As Confucius and Xunzi argue, we learn respect by performing it, a phenomenon familiar to parents everywhere who school children in etiquette precisely to stimulate the moral emotions and dispositions these practices represent. We do not ask children to first develop respect for others and only then express it. Rather, we ask them to express respect so that they may come to feel it and, more broadly, become generally disposed to it. We enjoin children to follow etiquette rules in order to inculcate sound moral habits, but the habits in view are not merely, or even most importantly, habits of speech and conduct. They are habits of feeling, attitude, and moral-emotional orientation, ways of seeing others and situating oneself in community with them. This process is most apparent in early childhood learning, but we never outgrow the need to nurture our dispositions with behaviours that encourage us toward moral respect and consideration.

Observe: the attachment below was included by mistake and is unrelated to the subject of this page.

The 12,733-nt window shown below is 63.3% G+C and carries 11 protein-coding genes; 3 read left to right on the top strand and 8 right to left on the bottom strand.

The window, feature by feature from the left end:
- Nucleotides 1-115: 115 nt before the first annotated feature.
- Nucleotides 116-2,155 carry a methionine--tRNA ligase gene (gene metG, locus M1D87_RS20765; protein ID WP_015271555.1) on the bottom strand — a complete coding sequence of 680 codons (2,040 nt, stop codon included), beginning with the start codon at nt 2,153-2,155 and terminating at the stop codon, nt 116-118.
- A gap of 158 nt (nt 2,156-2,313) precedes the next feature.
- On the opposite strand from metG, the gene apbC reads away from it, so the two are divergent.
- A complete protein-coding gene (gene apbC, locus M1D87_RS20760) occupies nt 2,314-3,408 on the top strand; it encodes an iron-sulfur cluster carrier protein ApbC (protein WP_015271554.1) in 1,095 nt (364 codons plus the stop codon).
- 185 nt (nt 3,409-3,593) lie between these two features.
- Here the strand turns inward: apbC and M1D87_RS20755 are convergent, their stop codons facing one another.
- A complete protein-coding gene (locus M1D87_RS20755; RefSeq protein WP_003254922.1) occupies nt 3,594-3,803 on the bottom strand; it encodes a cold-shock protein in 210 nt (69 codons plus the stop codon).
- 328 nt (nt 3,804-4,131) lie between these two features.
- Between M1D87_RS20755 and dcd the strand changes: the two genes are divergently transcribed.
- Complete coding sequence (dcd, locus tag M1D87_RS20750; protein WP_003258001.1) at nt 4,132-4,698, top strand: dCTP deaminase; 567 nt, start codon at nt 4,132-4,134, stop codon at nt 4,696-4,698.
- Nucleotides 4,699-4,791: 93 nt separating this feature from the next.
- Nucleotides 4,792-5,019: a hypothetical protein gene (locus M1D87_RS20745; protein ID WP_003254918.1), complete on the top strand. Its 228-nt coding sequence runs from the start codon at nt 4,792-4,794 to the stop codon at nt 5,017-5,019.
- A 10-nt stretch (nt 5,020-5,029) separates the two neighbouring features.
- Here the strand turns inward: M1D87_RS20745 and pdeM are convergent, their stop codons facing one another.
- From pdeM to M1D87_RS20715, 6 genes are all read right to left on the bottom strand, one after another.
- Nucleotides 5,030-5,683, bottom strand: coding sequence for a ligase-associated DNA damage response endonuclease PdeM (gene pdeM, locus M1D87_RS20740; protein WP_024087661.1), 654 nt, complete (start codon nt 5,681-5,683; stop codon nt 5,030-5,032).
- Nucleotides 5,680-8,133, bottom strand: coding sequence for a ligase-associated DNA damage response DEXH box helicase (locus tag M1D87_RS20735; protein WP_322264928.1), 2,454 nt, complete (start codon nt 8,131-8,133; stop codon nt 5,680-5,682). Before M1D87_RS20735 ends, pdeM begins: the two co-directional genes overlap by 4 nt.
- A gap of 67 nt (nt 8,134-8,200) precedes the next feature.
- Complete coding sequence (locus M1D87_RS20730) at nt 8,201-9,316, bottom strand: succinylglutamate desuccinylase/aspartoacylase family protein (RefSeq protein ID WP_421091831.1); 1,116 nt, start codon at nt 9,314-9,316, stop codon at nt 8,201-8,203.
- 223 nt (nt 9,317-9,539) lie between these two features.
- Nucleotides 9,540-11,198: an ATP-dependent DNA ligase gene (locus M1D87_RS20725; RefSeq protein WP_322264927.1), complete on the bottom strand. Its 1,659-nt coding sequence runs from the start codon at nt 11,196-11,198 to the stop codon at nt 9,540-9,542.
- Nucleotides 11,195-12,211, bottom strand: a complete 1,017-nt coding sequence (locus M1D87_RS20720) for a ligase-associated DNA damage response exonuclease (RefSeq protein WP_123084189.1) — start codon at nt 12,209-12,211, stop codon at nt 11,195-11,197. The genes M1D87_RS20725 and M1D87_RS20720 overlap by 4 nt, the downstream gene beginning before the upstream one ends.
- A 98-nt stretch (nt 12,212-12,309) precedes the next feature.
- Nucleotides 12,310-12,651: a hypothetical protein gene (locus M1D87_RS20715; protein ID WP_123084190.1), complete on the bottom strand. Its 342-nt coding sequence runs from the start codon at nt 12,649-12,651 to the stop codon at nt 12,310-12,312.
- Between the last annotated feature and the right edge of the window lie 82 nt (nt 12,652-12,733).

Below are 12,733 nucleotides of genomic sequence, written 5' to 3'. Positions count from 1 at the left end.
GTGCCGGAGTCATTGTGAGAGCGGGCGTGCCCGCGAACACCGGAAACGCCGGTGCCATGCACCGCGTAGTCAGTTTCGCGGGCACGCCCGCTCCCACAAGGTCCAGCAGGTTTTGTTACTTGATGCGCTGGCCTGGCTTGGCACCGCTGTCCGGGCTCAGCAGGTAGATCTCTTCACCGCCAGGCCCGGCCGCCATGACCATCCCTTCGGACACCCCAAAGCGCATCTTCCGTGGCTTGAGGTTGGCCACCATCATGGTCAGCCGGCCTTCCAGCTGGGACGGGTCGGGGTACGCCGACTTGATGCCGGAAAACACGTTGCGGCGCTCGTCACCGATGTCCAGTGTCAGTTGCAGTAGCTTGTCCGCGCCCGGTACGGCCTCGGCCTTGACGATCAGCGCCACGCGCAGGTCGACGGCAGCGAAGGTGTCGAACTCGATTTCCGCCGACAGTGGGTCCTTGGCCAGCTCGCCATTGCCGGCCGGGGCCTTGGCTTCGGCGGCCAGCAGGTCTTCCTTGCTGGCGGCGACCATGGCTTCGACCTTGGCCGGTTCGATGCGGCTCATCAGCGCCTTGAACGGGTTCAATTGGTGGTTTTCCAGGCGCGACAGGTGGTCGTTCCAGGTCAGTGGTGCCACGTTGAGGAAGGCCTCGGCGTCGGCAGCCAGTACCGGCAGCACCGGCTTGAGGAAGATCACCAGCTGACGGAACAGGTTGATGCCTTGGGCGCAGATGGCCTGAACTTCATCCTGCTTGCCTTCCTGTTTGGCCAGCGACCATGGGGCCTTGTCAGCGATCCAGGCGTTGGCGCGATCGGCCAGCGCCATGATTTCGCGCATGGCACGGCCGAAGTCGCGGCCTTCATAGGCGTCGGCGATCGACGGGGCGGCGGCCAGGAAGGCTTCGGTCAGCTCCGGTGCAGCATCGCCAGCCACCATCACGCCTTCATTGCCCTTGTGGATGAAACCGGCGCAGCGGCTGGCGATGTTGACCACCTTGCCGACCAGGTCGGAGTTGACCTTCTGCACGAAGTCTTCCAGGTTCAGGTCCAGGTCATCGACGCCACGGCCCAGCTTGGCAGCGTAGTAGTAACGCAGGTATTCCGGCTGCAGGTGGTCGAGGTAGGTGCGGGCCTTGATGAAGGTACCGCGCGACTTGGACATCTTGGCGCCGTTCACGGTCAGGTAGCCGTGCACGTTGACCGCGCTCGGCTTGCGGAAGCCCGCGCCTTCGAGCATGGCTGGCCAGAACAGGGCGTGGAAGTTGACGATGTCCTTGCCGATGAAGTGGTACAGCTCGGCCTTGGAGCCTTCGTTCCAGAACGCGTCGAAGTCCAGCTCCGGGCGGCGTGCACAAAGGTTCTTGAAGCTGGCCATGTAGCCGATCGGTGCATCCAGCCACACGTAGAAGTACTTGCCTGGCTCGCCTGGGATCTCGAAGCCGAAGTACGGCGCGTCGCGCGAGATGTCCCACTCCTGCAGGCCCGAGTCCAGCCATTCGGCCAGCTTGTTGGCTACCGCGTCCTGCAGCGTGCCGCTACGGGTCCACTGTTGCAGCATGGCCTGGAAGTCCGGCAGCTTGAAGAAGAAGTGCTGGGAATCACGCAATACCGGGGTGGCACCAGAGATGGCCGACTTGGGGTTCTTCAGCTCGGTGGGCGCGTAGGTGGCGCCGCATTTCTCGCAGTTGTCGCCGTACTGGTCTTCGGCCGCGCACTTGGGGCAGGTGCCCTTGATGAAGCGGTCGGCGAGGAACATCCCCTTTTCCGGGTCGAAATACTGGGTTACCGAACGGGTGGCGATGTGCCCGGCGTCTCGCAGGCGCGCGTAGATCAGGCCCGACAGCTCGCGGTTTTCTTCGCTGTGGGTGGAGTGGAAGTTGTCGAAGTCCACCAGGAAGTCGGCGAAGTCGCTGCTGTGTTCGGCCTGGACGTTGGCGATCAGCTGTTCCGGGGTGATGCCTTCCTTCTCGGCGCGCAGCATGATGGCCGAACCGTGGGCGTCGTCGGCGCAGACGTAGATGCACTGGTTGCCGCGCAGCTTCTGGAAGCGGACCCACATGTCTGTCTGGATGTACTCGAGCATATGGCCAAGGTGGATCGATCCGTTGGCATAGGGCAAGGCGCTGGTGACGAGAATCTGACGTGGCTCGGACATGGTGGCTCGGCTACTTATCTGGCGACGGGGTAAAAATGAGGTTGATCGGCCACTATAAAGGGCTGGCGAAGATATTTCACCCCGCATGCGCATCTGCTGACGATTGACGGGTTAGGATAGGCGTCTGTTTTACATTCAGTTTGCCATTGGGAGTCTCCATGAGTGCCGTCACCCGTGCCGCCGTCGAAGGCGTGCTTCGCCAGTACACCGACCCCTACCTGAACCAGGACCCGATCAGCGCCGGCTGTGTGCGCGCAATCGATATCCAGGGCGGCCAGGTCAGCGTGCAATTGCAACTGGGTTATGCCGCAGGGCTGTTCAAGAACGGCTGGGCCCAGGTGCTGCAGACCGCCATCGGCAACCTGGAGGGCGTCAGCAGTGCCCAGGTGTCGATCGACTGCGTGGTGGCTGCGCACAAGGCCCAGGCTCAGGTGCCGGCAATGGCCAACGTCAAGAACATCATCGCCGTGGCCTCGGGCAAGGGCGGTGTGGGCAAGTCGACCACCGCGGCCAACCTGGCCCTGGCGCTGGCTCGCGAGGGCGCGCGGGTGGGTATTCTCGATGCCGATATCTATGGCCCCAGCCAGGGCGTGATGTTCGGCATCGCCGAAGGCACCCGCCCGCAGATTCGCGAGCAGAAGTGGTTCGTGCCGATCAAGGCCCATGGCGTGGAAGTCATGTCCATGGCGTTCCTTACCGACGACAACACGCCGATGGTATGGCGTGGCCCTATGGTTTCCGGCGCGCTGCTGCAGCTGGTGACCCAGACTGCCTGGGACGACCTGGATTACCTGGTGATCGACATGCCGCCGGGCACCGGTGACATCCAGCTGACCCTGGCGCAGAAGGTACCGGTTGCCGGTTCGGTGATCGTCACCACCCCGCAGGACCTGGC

Progressive critics of etiquette implicitly concur with the Confucians about the influence etiquette can have upon moral feeling and attitude. Their worry, however, is that fidelity to etiquette practices will so habituate us to polite rule-following or, worse, to ‘being nice’ that we will baulk at resisting injustices when we ought. We will shrink from breaking rules we have too well internalized and let pass without comment wrongs we should heartily protest. The Confucians do not address this concern directly, yet their convictions regarding etiquette invite attention to domains of injustice we too often neglect, injustices that may find remedy precisely in etiquette rule-following rendered into deep habit.